Sather is an object-oriented language recently designed and implemented at the International Computer Science Institute in Berkeley. It compiles into C and is intended to allow development of object-oriented, reusable software while retaining C's efficiency and portability. We investigate to what extent these goals were met through a comparative performance study and analysis of Sather and C programs on a RISC machine. Several language design decisions in Sather are motivated by the goal of efficient compilation to standard architectures. We evaluate the reasoning behind these decisions, using instruction set usage statistics, cache simulations, and other data collected by instrumented Sather-generated code.
We conclude that while Sather users still pay a moderate overhead for programming convenience (in both run time and memory usage) the overall CPU and memory usage profiles of Sather programs are virtually identical to those of comparable C programs. Our analysis also shows that each of the choices made in Sather design and implementation is well justified by a distinctive performance advantage. It seems, then, that Sather proves the feasibility of its own design goal of making object-oriented programming efficient on standard architectures using a combination of judicious language design and efficient implementation.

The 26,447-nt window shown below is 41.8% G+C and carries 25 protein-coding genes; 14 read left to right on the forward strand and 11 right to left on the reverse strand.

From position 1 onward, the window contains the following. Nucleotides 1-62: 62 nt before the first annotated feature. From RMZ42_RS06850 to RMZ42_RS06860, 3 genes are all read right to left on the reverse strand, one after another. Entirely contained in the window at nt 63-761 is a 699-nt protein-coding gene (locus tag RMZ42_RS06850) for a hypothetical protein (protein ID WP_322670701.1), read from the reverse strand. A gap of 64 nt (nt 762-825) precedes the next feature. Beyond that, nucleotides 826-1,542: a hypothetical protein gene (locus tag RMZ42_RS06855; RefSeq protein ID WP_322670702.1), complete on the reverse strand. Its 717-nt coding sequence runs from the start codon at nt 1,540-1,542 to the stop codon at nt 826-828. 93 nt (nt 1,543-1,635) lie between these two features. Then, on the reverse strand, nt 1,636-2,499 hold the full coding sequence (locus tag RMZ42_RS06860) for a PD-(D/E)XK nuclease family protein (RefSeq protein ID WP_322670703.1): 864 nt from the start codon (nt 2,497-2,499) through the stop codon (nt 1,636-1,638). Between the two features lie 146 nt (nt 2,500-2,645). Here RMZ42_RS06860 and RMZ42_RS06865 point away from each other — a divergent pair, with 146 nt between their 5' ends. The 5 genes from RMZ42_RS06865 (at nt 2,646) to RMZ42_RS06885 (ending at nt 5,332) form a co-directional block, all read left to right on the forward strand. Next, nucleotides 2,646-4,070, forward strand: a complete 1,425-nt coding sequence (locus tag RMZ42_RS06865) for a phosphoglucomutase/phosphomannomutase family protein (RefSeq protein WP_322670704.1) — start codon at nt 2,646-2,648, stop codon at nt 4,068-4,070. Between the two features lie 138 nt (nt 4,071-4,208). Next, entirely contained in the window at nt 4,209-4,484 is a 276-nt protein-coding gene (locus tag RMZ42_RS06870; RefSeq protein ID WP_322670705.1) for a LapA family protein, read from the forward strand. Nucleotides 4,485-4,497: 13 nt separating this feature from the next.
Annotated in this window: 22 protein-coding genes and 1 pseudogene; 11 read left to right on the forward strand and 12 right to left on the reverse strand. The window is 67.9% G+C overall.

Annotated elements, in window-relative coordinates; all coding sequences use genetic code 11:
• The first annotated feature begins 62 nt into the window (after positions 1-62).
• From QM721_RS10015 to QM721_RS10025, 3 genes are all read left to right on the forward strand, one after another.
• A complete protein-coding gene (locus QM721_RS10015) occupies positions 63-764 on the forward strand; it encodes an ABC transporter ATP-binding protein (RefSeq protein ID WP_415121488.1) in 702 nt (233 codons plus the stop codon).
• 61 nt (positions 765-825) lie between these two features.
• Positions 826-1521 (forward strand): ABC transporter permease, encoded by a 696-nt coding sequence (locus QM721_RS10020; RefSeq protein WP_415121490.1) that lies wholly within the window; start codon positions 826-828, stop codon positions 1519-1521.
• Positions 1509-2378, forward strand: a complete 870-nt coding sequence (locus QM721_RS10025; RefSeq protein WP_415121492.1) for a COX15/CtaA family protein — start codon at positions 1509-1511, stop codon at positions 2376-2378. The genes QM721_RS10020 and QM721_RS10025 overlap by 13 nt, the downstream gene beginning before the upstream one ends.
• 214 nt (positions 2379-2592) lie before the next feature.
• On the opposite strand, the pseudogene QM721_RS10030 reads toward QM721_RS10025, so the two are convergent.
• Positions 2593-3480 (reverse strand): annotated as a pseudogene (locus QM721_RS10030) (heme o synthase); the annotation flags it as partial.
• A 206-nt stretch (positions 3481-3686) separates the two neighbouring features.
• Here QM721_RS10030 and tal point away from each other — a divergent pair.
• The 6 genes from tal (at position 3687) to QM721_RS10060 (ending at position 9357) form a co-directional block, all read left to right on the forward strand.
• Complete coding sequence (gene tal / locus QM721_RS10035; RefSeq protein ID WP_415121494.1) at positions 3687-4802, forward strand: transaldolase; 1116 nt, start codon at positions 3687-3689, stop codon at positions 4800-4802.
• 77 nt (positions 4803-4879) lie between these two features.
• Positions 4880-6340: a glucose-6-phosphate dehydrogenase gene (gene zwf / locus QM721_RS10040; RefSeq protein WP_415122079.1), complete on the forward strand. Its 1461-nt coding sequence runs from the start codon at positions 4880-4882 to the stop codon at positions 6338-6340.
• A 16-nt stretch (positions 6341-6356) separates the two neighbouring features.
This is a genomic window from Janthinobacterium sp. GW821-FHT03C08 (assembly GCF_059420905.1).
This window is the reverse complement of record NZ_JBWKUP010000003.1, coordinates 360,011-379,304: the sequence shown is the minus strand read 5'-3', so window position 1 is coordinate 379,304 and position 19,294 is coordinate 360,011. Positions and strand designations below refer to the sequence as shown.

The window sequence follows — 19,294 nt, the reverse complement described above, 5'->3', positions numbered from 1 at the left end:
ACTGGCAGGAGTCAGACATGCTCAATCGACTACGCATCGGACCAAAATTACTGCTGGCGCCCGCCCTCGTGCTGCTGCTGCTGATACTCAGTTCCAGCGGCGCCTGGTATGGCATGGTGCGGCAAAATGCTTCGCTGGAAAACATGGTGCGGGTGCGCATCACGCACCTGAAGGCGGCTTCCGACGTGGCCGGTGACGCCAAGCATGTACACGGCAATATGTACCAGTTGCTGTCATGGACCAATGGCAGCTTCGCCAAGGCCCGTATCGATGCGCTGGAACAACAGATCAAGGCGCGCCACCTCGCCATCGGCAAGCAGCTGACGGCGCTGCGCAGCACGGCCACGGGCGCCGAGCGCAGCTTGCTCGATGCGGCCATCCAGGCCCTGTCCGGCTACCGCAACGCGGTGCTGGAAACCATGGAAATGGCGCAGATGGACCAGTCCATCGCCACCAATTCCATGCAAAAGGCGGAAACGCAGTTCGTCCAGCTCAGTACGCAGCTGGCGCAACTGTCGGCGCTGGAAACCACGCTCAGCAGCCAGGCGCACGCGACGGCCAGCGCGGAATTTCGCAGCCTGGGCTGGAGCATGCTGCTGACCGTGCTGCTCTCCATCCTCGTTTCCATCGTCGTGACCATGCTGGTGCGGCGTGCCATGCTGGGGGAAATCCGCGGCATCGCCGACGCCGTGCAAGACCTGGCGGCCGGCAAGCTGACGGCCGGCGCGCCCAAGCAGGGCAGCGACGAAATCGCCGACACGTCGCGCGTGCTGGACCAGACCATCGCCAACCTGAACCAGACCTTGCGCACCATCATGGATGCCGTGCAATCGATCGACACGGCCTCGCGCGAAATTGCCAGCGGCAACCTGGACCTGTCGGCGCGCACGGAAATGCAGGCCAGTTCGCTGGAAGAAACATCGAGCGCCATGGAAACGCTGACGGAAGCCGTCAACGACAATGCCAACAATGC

The Sather Team (firstname.lastname@example.org)